August 07, 2017
Vermont's bear hunting season starts September 1, and hunters can improve their chances if they scout ahead of time to find fall foods such as wild apples, beechnuts, acorns, and berries -- where bears will be feeding.
"Fall foods for bears are more abundant than they were last year," said Vermont's bear biologist Forrest Hammond. "Bears will be feeding along power lines and in forest openings and old fields where berries and apples can be found as well as in forested beech and oak stands. They also are likely to be feeding on standing corn."
Vermont has two bear hunting seasons. The early bear hunting season, which requires a special bear tag, starts September 1 and continues through November 10. The late bear season begins November 11 and continues through November 19. A hunter may only take one bear during the year.
Hammond says Vermont's regulated bear hunting seasons help in managing the state's population of about 5,400 bears.
"Twenty-five years ago Vermont had less than 3,000 bears, and they were found mostly in the mountains and northeastern quarter of the state," he said. "Although we have successfully increased bear numbers, the human population has also risen, resulting in more encounters between humans and bears. Carefully regulated hunting helps control the growth of the black bear population and allows for their sustainable use, while decreasing interactions with humans."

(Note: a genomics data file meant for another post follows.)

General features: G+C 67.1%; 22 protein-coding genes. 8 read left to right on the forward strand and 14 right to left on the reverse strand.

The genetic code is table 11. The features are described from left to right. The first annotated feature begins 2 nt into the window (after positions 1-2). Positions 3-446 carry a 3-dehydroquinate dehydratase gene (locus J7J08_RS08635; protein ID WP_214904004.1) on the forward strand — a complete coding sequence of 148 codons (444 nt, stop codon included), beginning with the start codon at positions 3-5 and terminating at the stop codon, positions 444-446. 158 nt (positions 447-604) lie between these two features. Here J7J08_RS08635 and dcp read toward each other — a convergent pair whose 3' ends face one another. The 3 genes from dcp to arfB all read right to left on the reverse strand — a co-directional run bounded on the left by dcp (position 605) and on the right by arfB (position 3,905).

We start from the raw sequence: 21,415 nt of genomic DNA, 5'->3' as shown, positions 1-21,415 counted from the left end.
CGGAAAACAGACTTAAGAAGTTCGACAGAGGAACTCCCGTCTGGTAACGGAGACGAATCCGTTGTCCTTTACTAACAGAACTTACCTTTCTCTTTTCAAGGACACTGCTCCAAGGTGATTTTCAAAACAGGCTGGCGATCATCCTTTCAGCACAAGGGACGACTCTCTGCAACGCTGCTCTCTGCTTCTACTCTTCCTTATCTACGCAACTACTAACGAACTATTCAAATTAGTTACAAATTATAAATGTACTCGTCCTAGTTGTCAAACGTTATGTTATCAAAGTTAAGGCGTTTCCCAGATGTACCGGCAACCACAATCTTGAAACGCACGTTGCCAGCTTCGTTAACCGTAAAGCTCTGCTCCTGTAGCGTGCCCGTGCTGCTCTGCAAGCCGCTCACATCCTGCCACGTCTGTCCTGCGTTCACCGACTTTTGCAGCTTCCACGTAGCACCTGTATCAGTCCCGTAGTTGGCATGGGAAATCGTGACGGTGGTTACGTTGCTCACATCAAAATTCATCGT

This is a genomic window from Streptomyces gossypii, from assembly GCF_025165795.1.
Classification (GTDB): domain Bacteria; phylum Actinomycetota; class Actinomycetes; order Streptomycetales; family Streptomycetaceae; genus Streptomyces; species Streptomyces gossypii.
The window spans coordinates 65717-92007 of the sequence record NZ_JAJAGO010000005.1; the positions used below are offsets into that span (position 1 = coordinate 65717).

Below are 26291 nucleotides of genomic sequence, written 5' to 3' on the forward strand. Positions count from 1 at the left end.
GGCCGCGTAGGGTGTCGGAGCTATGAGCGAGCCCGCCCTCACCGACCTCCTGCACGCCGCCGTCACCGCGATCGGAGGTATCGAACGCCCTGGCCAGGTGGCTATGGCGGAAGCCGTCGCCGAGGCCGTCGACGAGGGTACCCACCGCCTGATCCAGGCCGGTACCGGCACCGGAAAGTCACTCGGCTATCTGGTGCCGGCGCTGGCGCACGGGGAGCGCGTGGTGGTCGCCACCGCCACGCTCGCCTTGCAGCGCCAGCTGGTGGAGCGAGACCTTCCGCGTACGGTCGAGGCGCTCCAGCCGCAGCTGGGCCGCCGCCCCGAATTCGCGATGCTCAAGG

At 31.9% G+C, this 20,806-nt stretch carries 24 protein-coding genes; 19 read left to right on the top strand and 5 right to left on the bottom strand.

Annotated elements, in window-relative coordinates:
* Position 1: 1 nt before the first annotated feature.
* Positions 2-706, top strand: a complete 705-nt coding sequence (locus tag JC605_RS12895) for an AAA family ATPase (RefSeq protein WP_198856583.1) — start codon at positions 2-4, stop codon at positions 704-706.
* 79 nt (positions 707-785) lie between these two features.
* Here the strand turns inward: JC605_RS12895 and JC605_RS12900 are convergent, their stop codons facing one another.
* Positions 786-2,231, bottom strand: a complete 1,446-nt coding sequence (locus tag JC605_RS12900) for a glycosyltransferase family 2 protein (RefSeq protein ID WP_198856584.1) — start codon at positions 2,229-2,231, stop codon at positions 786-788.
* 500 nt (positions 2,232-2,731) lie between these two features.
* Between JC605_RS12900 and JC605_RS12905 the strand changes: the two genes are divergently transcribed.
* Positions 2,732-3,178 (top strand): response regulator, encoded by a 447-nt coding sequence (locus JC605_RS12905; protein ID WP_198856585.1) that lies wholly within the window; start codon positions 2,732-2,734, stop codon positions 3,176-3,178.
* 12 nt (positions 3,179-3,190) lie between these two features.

"A regulation now requires hunters to collect and turn in a small pre-molar tooth from each harvested bear," Hammond added. "The collection of a premolar tooth is critical to the bear project as it provides important data on the age structure of the bear population and for making population estimates."
A video showing how to remove the tooth is on the Fish & Wildlife website and YouTube channel. (www.vtfishandwildlife.com) (https://www.youtube.com/watch?v0n3i91OAXGc&featureyoutu.be)
Hunters took 697 bears last year in 193 Vermont towns.
Hammond asks hunters in southern Vermont to avoid shooting bears with yellow ear tags and GPS collars because they are valuable animals in the Deerfield Wind bear study.
A Guide to Bear Hunting in 2017 -- http://tinyurl.com/y7bun75c is available on the Fish & Wildlife website.
Media Contacts: Forrest Hammond, 802-289-0626; Mark Scott, 802-777-4217; Scott Darling, 802-786-3862
Source: Department of Fish and Wildlife
Last Updated at: August 07, 2017 16:23:41